For, first, from the comparison of one text with another, whether the mandrakes here mentioned be the same plant which holds that name with us, there is some cause to doubt. The word is used in another place of Scripture,* when the church inviting her beloved into the fields, among the delightful fruits of grapes and pomegranates, it is said, "the mandrakes give a smell, and at our gates are all manner of pleasant fruits.” Now instead of a smell of delight, our mandrakes afford a papaverous and unpleasant odour, whether in the leaf or apple, as is discoverable in their simplicity or mixture. The same is also dubious from the different interpretations: for though the Septuagint and Josephus do render it the apples of mandrakes in this text, yet in the other of the Canticles, the Chaldee paraphrase termeth it balsam. R. Solomon, as Drusius observeth, conceives it to be that plant the Arabians named Jesemin. Oleaster, and Georgius Nenetus, the lily; and that the word dudaim, may comprehend any plant that hath a good smell, resembleth a woman's breast, and Aourisheth in wheat harvest. Tremellius interprets the same for any amiable flowers of a pleasant and delightful odour. But the Geneva translators have been more wary than any; for although they retain the word mandrake in the text, they in effect retract it in the margin ; wherein is set down the word in the original is dudaim, which is a kind of fruit or flower unknown.

Nor shall we wonder at the dissent of exposition, and difficulty of definition concerning this text, if we perpend how variously the vegetables of Scripture are expounded, and how hard it is in many places to make out the species determined. Thus are we at variance concerning the plant that

• Cant. vii.

covered Jonas : which though the Septuagint doth render colocynthis, the Spanish calabaca, and ours accordingly a gourd, yet the vulgar translates it hedera or ivy; and as Grotius observeth, Jerome thus translated it, not as the same plant, but best apprehended thereby. The Italian of Diodati, and that of Tremellius have named it ricinus, and so hath ours in the margin, for palma Christi is the same with ricinus. The Geneva translators have herein been also circumspect, for they have retained the original word kikaion, and ours hath also affixed the same unto the margin.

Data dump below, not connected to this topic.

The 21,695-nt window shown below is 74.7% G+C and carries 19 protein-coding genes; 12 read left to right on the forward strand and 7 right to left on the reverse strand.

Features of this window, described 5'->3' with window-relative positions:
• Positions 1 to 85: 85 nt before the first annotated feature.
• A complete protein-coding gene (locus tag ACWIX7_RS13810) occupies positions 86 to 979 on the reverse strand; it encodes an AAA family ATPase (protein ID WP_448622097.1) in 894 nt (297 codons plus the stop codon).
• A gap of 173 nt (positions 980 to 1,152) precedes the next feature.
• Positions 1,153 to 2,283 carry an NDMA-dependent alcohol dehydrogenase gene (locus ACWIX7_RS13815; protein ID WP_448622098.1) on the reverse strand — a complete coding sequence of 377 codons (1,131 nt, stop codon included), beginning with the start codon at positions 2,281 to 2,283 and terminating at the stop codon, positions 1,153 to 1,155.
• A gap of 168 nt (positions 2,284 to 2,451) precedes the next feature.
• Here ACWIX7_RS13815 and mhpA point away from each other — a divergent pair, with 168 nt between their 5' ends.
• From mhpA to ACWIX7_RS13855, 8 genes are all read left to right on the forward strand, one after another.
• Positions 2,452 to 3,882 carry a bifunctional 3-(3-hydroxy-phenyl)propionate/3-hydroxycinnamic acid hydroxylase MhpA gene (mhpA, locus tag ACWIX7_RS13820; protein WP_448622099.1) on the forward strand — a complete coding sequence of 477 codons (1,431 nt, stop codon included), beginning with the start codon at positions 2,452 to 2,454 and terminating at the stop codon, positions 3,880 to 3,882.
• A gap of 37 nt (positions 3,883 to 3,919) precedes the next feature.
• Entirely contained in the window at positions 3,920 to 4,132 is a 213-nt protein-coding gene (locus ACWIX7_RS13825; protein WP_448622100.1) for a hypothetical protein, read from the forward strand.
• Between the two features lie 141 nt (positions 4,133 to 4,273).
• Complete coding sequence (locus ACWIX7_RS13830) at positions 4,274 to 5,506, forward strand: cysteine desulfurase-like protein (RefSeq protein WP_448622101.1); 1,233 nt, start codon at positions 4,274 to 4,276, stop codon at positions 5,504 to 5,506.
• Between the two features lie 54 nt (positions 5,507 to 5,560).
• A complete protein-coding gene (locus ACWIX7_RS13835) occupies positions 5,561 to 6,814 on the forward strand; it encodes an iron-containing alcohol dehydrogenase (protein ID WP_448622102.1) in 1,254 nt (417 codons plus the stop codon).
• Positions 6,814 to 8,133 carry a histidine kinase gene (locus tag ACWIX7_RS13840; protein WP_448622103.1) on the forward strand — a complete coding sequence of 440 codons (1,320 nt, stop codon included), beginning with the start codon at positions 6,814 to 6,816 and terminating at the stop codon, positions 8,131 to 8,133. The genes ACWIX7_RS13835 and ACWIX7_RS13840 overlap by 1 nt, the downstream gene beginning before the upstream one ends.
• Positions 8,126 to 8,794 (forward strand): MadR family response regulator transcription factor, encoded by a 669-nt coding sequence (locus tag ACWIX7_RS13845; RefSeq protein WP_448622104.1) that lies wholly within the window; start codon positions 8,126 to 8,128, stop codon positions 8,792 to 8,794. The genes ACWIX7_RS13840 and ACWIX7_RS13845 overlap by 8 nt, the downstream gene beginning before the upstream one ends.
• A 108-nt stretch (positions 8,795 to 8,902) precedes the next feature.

Nor are they indeed always the same plants which are delivered under the same name, and appellations commonly received amongst us. So when it is said of Solomon, that he writ of plants, “ from the cedar of Lebanus, unto the hyssop that groweth upon the wall,” that is from the greatest unto the smallest, it cannot be well conceived our common hyssop: for neither is that the least of vegetables, nor observed to grow upon walls; but rather as Lemnius well conceiveth, some kind of the capillaries, which are very small plants, and only grow upon walls and stony places. Nor are the four species in the holy ointment, cinnamon, myrrh, calamus and cassia, nor the other in the holy perfume, frankincense, stacte, onycha, and galbanum, so agreeably expounded unto those in use with us, as not to leave considerable doubts behind them. Nor must that perhaps be taken for a simple unguent, which Matthew only termeth a precious ointment; but rather a composition, as Mark and John imply by pistick nard, that is faithfully dispensed, and may be that famous composition described by Dioscorides, made of oil of ben, malabathrum, juncus odoratus, costus, amomum, myrrh, balsam and nard, * which Galen affirmeth to have been in use with the delicate dames of Rome, and that the best thereof was made at Laodicea, from whence by merchants it was conveyed unto other parts. But how to make out that translation concerning the tithe of mint, anise and cummin, we are still to seek; for we find not a word in the text that can properly be rendered anise, the Greek being åvrdov, which the

* V. Matthioli Epist.